We expect this trend to accelerate and predict a +35% rise in corporate insolvencies globally by the end of 2021. European economies will be among the hardest hit. For example, Spain (+41%) and Italy (+27%) will see the most significant increases – alongside the UK (+43%), which will also feel the impact of Brexit – compared to France (+25%) or Germany (+12%).
Companies are restarting trade, often providing open credit to their clients. However, there can be no credit if there is no confidence. It is increasingly difficult for companies to identify which of their clients will emerge from the crisis from those that won’t, and whether or when they will be paid. In the immediate post-lockdown period, without visibility and confidence, the risk was that inter-company credit could evaporate, placing an additional liquidity strain on the companies that depend on it. This, in turn, would significantly put at risk the speed and extent of the economic recovery.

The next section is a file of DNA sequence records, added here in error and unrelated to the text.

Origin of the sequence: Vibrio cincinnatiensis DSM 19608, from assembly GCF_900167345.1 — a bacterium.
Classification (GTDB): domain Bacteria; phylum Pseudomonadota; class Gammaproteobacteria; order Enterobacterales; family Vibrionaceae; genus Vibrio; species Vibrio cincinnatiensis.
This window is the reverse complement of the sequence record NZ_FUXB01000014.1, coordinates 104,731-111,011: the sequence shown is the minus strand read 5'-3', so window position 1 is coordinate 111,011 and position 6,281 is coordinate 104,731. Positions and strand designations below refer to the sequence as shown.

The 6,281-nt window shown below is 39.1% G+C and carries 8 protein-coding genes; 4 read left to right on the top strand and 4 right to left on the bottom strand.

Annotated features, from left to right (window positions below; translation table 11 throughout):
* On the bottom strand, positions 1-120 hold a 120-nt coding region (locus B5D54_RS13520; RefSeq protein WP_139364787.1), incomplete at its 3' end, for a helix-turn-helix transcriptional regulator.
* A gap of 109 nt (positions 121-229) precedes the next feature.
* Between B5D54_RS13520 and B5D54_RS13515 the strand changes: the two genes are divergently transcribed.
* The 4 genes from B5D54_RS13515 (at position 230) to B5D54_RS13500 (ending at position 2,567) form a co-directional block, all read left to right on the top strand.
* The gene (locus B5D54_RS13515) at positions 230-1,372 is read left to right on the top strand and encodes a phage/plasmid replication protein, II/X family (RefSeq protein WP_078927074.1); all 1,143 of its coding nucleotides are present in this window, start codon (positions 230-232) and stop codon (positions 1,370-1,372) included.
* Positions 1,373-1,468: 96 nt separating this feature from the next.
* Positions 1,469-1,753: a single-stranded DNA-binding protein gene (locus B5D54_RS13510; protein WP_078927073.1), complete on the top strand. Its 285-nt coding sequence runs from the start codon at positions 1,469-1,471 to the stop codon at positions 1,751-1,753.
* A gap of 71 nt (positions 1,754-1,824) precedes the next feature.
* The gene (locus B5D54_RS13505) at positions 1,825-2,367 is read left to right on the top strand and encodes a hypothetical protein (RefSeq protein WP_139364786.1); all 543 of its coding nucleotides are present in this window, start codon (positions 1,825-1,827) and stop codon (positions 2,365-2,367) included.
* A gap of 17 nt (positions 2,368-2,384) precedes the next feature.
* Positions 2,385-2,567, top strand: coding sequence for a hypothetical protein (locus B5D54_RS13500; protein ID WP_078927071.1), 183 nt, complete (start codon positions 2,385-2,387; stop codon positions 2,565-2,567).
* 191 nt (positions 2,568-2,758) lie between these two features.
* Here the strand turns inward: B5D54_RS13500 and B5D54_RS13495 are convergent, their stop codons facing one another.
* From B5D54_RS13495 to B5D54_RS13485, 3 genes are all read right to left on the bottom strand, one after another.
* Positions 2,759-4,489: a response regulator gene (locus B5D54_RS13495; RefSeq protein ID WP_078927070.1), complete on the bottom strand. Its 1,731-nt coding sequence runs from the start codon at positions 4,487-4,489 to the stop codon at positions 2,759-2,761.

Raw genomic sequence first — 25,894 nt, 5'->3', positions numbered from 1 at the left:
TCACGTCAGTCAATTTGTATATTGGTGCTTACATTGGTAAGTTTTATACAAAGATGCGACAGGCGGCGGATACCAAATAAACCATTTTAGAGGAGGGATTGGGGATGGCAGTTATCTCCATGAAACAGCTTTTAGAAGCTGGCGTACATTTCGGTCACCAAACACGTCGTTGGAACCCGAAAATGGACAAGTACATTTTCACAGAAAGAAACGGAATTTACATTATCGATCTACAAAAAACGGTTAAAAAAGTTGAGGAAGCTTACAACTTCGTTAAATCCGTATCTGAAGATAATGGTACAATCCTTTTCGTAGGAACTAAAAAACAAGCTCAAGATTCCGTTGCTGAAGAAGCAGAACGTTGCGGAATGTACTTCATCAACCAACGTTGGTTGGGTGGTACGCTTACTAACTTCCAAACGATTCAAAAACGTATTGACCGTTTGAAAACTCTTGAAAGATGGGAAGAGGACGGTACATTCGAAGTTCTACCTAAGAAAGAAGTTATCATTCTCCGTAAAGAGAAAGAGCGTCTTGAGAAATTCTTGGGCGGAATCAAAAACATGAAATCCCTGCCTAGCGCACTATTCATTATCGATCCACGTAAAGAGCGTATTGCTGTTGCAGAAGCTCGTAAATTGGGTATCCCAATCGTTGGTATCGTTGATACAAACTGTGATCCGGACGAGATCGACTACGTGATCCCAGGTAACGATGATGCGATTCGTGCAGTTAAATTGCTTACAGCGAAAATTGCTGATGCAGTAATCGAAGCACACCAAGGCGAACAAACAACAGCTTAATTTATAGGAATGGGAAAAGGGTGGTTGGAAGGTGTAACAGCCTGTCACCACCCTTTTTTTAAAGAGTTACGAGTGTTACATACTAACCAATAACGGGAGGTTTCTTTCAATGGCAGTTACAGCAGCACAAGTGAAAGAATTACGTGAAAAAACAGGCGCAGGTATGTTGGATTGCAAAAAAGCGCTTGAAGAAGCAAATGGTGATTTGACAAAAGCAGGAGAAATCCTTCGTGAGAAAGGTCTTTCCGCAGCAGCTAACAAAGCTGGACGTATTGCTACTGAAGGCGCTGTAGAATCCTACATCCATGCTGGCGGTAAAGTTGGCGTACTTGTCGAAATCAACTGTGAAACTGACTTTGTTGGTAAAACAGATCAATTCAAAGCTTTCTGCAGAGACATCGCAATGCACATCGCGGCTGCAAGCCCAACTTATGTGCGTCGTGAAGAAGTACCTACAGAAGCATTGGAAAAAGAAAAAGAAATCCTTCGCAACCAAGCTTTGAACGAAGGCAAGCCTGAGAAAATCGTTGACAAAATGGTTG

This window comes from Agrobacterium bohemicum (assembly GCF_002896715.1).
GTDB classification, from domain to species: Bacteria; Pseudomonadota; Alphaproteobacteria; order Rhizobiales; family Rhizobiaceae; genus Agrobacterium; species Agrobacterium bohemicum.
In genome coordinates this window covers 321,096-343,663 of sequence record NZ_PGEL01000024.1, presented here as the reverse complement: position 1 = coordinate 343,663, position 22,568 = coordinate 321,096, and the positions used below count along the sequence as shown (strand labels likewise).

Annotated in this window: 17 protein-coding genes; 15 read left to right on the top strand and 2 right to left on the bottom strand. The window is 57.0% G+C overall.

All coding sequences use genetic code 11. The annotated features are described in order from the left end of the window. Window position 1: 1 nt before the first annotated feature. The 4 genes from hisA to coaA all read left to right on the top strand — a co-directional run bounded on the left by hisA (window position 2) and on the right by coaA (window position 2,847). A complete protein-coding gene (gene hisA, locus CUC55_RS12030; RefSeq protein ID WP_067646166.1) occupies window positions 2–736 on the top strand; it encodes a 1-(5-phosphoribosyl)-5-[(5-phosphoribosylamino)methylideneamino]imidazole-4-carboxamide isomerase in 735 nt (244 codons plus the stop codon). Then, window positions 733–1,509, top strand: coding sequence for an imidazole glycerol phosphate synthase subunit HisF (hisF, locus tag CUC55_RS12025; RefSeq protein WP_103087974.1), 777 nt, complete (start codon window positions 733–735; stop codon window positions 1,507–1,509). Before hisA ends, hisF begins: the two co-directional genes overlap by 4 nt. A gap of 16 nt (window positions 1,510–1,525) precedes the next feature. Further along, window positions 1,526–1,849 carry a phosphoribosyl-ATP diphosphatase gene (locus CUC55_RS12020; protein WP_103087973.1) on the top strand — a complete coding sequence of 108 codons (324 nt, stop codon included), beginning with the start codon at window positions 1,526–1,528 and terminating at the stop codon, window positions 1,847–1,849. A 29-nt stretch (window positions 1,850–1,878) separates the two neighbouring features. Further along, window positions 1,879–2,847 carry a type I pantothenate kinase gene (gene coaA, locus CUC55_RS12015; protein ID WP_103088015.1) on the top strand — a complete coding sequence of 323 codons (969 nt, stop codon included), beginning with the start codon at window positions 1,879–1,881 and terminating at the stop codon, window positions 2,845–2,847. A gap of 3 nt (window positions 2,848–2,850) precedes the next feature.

In recent months, Euler Hermes has co-operated with government agencies, trade associations and private sector trade credit insurance underwriters to create state support for intercompany trade, notably in France, Germany, Belgium, Denmark, the Netherlands and the UK. All with the same goal: to allow companies to trade with each other in confidence.
By providing additional reinsurance capacity to the trade credit insurers, governments help them continue to provide cover to their clients at pre-crisis levels.
The beneficiaries are the thousands of businesses – clients of credit insurers and their buyers – that depend upon intercompany trade as a source of financing. Over 70% of Euler Hermes policyholders are SMEs, which are the lifeblood of our economies and major providers of jobs. These agreements are not without costs or constraints for the insurers, but the industry has chosen to place the interests of its clients and of the economy ahead of other considerations, mindful of the important role credit insurance and inter-company trade will play in the recovery.